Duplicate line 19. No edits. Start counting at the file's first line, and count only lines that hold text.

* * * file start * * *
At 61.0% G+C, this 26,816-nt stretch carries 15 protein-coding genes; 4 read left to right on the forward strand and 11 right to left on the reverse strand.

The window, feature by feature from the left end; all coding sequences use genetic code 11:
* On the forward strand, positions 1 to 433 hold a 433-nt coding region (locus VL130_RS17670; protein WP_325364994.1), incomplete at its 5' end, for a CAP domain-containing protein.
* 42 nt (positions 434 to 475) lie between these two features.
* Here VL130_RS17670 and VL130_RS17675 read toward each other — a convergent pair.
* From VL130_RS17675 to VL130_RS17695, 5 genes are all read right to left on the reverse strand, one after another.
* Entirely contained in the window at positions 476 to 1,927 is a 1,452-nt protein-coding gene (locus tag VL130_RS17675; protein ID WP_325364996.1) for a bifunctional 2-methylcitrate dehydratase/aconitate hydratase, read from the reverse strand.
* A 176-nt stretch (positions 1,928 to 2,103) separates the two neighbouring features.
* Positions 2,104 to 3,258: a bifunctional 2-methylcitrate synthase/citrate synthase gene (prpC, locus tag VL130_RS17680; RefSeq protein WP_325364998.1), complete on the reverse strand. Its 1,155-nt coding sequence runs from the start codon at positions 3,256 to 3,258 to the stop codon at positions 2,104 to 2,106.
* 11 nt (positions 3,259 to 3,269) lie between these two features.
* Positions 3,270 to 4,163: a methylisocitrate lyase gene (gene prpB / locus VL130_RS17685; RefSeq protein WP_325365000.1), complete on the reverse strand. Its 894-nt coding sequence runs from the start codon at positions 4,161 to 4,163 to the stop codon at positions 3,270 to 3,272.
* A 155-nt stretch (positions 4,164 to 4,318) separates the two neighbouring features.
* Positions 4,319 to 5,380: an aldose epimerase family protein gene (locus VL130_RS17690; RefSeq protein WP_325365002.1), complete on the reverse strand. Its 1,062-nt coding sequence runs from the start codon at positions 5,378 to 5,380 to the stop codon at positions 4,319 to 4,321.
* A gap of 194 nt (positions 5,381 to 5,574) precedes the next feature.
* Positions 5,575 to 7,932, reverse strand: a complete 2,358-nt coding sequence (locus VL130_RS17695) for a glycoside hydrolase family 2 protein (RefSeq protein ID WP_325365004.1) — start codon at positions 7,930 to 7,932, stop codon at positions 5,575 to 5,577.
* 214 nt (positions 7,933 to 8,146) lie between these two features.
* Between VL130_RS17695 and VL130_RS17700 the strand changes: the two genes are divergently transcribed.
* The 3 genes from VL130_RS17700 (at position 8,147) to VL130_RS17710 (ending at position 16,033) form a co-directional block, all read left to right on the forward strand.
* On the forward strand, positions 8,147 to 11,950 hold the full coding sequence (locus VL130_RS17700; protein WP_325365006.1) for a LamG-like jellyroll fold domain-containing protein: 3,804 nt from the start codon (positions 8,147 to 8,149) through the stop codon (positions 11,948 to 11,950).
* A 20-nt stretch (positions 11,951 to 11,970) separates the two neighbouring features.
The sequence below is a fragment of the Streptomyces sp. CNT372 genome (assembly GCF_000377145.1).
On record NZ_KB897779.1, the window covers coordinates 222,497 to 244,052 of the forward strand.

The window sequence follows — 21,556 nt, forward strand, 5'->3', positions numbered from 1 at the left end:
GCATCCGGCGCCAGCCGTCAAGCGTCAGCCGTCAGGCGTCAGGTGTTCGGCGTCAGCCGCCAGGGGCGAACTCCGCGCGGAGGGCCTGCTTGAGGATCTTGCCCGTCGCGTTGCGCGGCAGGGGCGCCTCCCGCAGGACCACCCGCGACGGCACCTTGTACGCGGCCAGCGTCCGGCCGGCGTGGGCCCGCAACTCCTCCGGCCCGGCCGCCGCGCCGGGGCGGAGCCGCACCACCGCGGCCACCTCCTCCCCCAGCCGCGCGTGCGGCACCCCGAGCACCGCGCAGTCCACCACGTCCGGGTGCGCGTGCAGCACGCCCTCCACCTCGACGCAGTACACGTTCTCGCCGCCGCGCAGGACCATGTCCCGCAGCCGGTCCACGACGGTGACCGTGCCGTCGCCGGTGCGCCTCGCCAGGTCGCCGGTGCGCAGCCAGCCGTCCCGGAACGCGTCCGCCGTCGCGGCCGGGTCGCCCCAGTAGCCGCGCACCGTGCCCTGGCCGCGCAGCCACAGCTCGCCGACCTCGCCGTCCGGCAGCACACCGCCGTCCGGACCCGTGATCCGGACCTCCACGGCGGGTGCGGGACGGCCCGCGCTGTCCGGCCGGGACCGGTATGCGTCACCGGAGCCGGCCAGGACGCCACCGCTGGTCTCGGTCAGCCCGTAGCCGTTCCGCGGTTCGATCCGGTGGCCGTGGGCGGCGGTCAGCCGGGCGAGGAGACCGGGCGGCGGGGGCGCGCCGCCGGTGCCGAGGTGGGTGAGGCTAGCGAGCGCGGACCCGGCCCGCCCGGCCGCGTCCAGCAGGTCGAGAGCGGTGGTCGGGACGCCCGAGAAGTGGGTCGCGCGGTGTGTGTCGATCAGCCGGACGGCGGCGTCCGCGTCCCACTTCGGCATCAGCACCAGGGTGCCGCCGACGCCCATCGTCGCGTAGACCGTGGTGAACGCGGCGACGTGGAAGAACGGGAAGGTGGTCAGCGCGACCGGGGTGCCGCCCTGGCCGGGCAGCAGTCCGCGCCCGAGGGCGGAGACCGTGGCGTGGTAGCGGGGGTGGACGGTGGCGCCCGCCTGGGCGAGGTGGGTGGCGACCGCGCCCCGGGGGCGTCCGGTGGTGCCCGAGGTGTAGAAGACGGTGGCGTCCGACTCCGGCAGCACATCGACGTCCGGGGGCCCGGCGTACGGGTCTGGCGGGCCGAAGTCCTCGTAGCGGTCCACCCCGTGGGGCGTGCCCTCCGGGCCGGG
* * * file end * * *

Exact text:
* On the forward strand, positions 8,147 to 11,950 hold the full coding sequence (locus VL130_RS17700; protein WP_325365006.1) for a LamG-like jellyroll fold domain-containing protein: 3,804 nt from the start codon (positions 8,147 to 8,149) through the stop codon (positions 11,948 to 11,950).